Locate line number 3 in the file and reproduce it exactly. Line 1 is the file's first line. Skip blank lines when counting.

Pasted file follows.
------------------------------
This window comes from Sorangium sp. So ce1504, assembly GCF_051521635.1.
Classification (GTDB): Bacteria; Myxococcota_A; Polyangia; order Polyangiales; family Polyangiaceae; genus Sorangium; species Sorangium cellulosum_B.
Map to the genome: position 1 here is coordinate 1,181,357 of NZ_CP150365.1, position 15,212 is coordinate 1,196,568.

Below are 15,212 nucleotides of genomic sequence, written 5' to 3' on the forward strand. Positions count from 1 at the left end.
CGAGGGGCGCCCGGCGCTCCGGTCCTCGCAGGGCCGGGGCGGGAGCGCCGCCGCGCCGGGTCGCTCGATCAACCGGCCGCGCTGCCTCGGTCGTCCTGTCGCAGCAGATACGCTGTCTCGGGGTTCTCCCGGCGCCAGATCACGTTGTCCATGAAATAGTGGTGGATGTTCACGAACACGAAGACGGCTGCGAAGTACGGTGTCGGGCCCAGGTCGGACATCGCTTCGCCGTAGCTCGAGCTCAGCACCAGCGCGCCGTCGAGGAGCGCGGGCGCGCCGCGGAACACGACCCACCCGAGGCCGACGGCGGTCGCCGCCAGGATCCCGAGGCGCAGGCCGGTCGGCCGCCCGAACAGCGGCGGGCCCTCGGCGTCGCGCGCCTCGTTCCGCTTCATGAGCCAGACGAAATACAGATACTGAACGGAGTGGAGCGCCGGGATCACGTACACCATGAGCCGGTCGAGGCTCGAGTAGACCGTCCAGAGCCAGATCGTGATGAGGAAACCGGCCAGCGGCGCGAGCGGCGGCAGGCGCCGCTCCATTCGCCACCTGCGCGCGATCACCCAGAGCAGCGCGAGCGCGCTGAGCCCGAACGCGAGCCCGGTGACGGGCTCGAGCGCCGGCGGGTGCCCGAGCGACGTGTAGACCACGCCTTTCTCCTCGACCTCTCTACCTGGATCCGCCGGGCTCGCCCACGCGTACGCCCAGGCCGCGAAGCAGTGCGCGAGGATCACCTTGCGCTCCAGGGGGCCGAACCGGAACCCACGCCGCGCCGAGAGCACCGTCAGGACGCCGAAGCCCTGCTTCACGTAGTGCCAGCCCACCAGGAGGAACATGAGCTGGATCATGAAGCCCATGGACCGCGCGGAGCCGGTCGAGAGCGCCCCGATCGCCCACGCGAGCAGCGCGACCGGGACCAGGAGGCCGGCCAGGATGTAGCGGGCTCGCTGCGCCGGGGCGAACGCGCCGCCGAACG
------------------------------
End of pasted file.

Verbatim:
Map to the genome: position 1 here is coordinate 1,181,357 of NZ_CP150365.1, position 15,212 is coordinate 1,196,568.